Breaking Chains: Standard Deviations

by Tobi Henke on 27 June 2018, Wednesday

Tobi Henke

Breaking Chains: Standard Deviations


"A format hardly ever gets stuck at level one, and I expect the status quo to be overturned before long. This format isn't solved yet!"


These lines I wrote after Grand Prix Birmingham. The kick-off premier event of the current Standard season invited comparisons to Pro Tour Hour of Devastation. Back then, Ramunap Red had taken six of the eight slots in the playoffs. At the follow-up GP only one such deck made the Top 8, and by the next GP, Temur Energy had established itself as the real top dog of Standard.



That was then. Today's Standard, on the other hand, didn't play out that way.


Birmingham had six red decks in the Top 8, the Pro Tour had seven, and GP Copenhagen again had six. At both GPs, half of the Top 32 was whirling chains. The Top 64 in Birmingham featured 34 decks with Goblin Chainwhirler, while in Copenhagen that number came to 28.


One could refer to this progression as making baby steps, though it doesn't look as if this toddler is going anywhere. Since reality is an imperfect approximation of mathematics, one might as well call the difference a rounding error.



I don't know whether or not a ban is coming, but I do know that the next ban announcement is scheduled for July 2. So if you didn't get onto the Chainwhirler chain gang yet, now may not be the best time.


Thankfully, current Standard isn't just a broad tapestry of Chainwhirlers, a Goblin Gobelin, if you will. Other options exist. Specifically, there are ways over, under, and around Goblin Chainwhirler. Some decks even take multiple paths.


You'll hardly find an original thought below. After all, I'm a reporter, not a player. Doing coverage at all of the major Standard tournaments of the season put me in a prime position to watch the format unfold, not from the frontline itself but at least from the sideline of the frontline.




Going Bigger


The poster child of this approach is, well, White-Blue Approach. Right from the start, White-Blue Control proved a viable option to outlast the slower Chainwhirler decks. A lot of this is of course on the one-man show that is Teferi, Hero of Dominaria.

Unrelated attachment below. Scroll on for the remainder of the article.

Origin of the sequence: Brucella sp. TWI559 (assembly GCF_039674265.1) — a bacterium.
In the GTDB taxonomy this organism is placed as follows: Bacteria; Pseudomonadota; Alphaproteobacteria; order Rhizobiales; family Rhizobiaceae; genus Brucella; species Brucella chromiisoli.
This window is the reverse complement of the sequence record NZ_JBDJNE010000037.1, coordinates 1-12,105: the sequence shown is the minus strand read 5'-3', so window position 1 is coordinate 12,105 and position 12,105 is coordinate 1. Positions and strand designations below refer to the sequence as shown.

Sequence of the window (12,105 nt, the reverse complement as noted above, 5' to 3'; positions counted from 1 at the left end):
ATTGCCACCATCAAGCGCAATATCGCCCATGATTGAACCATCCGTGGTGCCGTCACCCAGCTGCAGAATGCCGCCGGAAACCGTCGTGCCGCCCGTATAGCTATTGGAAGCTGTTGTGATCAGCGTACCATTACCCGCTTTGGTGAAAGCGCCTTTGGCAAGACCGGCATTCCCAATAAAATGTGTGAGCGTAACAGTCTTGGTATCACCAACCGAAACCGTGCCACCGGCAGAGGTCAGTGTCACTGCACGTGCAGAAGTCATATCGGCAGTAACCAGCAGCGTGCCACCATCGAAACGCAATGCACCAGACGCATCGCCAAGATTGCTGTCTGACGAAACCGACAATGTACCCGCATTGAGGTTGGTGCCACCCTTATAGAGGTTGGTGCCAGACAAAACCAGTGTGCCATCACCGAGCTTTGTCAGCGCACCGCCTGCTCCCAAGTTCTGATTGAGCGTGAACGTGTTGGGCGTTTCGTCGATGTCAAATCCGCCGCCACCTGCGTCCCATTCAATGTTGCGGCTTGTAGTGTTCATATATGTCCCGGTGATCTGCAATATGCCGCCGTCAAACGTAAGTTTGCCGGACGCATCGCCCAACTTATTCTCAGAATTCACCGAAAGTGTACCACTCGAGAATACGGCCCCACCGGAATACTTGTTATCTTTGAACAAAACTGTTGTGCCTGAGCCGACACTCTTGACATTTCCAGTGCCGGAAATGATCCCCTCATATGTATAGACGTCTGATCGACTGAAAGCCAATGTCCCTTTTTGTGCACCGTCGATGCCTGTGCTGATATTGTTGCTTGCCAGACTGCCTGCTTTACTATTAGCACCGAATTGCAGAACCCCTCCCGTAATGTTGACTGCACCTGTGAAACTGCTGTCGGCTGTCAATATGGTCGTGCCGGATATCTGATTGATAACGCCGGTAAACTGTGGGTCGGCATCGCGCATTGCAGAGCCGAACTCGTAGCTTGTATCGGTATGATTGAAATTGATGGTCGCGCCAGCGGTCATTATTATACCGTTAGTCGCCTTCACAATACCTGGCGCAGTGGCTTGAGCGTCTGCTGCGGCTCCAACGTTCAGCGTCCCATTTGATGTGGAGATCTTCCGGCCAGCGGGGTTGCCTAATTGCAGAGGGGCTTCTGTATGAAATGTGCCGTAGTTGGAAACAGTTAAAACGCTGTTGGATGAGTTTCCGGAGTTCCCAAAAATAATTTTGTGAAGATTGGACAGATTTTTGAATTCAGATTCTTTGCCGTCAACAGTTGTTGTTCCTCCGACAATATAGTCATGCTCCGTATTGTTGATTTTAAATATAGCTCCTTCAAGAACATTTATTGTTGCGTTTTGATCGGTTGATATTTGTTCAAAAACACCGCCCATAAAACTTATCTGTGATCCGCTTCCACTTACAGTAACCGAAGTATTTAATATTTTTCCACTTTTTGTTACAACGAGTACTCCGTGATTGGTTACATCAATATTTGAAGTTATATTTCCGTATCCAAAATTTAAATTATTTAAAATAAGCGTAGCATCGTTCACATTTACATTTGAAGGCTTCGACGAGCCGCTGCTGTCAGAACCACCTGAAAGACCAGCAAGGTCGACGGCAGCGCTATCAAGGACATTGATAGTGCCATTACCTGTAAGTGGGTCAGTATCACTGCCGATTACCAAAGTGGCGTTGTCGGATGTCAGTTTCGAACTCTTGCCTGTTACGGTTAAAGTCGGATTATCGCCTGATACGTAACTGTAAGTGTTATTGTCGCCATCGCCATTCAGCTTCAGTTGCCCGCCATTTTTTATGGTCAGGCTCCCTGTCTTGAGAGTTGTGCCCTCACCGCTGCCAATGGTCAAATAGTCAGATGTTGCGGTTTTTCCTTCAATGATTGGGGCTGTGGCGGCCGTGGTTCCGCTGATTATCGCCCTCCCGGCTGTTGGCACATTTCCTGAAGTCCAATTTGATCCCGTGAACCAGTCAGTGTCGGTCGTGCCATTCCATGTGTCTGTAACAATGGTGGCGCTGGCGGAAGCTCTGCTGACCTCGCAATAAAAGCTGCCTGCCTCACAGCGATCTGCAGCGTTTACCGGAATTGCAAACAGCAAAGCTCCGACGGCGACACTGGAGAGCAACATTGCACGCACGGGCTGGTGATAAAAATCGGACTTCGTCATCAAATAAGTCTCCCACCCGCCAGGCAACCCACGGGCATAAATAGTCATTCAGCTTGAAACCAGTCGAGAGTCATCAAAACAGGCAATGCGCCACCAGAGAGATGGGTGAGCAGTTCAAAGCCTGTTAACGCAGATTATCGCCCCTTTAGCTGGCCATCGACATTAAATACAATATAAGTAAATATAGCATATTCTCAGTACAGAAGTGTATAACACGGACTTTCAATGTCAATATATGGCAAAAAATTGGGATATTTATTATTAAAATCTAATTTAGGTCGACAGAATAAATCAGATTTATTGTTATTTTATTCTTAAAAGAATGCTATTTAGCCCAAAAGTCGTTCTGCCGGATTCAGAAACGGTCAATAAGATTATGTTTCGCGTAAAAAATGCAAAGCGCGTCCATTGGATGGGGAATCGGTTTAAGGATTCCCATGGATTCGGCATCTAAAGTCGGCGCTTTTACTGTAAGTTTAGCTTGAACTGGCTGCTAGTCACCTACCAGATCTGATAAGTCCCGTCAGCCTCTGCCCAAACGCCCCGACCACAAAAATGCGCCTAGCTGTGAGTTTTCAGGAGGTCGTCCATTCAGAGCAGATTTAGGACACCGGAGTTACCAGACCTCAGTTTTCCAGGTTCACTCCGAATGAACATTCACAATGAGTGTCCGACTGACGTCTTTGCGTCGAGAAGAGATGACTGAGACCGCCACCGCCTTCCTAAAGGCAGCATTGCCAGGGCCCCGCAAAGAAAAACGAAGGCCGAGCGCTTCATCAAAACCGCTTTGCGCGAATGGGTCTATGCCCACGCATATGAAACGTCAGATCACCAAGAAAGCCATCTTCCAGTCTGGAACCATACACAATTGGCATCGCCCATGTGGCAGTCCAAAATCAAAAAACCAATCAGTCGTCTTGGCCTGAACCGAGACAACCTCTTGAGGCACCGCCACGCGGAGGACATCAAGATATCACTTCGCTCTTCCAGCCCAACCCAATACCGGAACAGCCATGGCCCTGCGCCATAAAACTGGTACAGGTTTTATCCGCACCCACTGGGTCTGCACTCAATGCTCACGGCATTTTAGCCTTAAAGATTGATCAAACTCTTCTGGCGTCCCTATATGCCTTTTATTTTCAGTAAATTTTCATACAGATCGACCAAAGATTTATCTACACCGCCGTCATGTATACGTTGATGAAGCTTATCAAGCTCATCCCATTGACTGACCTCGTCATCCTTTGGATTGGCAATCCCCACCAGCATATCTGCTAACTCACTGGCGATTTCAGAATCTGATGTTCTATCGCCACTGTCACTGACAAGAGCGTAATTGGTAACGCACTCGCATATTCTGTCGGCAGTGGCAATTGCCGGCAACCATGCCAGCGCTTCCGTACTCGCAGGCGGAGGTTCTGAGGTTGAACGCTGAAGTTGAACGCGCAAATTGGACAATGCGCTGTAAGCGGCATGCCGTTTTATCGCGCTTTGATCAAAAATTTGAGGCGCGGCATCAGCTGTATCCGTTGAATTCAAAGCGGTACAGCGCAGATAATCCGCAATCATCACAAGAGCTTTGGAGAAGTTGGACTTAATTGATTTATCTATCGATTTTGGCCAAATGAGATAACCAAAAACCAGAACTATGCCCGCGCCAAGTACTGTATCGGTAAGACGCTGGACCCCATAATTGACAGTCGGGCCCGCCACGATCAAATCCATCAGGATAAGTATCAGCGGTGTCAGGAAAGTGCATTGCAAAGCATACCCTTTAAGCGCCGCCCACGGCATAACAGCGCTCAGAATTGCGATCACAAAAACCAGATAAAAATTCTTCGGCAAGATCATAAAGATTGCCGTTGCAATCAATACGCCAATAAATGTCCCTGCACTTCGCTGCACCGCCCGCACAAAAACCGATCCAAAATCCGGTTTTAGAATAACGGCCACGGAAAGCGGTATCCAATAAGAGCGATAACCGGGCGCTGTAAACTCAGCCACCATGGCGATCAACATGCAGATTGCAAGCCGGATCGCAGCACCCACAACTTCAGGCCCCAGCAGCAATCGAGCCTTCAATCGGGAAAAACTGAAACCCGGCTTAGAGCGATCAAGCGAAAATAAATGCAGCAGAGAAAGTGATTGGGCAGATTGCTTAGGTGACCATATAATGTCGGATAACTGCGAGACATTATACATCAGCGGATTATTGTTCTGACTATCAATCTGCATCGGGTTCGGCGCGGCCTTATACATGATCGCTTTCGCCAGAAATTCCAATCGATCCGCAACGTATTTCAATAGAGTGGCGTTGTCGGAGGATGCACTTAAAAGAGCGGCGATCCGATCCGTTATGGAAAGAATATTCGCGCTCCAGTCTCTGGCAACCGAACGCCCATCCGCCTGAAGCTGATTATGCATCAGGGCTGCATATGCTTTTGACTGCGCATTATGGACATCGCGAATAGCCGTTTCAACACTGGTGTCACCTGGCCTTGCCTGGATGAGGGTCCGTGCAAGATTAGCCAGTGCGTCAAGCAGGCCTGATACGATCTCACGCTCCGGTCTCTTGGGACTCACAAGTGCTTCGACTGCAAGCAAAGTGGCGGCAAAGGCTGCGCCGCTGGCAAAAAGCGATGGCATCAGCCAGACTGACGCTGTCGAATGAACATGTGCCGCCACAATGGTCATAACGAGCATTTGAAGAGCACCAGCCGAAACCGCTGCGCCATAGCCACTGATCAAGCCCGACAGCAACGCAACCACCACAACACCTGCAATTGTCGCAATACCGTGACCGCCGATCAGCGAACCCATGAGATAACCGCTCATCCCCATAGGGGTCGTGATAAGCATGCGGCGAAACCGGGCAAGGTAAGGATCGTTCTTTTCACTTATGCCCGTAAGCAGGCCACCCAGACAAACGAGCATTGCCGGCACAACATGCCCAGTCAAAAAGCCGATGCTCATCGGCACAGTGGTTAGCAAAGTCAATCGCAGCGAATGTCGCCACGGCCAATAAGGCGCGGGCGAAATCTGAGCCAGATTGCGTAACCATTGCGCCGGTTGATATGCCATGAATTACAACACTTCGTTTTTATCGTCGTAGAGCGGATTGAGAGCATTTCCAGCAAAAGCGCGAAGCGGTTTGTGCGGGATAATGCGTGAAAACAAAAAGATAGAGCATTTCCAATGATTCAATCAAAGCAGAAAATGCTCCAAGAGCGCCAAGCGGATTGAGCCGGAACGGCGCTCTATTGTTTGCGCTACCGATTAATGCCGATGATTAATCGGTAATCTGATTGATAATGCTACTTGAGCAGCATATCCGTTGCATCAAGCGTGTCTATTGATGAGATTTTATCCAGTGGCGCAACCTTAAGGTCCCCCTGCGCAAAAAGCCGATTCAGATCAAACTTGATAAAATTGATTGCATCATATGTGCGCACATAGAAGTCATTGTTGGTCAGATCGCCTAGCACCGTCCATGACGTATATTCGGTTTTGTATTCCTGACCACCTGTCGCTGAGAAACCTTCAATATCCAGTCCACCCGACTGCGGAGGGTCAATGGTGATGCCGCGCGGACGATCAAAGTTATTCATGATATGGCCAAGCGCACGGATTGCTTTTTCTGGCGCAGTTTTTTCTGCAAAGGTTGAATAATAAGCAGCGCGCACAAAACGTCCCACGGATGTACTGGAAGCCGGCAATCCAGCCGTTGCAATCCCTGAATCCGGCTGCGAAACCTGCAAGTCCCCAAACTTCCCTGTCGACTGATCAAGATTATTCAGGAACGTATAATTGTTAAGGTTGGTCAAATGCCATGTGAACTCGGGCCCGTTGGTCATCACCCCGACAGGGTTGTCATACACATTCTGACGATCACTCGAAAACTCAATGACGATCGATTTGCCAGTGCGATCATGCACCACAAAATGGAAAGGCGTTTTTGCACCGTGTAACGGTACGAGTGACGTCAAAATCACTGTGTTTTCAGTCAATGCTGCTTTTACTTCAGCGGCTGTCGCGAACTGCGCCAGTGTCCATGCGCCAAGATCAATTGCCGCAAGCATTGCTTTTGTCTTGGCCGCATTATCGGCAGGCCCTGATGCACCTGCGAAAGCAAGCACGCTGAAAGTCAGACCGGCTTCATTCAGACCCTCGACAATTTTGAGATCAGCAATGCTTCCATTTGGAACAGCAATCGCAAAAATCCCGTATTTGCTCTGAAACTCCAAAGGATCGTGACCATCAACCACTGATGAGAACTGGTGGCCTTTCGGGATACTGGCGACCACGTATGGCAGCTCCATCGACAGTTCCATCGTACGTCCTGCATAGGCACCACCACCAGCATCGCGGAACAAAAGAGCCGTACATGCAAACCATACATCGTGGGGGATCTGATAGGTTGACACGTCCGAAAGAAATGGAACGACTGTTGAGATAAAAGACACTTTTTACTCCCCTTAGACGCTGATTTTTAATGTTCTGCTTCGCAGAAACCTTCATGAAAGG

Teferi, Hero of Dominaria Approach of the Second Sun


At the Pro Tour, however, Brad Nelson made a compelling case for the additional inclusion of Approach of the Second Sun. He explained that today's red-black decks would fight White-Blue for late-game position after sideboarding. In come discard spells, planeswalkers, sometimes even Arguel's Blood Fast. Who's outlasting whom then?


In this, Red-Black plays similar to the energy decks of seasons past. But where they used to bring value-generating threats backed up by Negate, Red-Black deals in Duress and Doomfall for disruption. Less Negate and more Duress turned Nelson into a happy Approach player.


Approach of the Second Sun deserves the "going bigger" label, but it also bypasses the fight for battlefield dominance, so it goes over as well as around Chainwhirler. It even puts opponents on a clock. No wonder it was the last non-Chainwhirler deck standing at GP Copenhagen!


The Scarab God isn't dead either. In Copenhagen, I spoke with GP Bologna champion Usama Sajjad who ran his Blue-Black Midrange to a 15th place at the event. He echoed the sentiment that Red-Black was in fact just another midrange deck and that it could well be beat at the value game.


The Scarab God Arguel's Blood Fast


What stood out to me was his take on Arguel's Blood Fast in the matchup, both sides of which Sajjad considered strong. "You might think paying life for cards would be bad against a red deck. But these red-black decks, they don't burn you out. It's often safe to go down to 5, and then you get to start sacrificing creatures."


For all the talk of Standard being solved, Grand Prix Copenhagen showed that not even every niche of the format had been explored yet. Up until Round 12, Thoralf Severin was on track for his fourth GP Top 8 with the following monstrosity: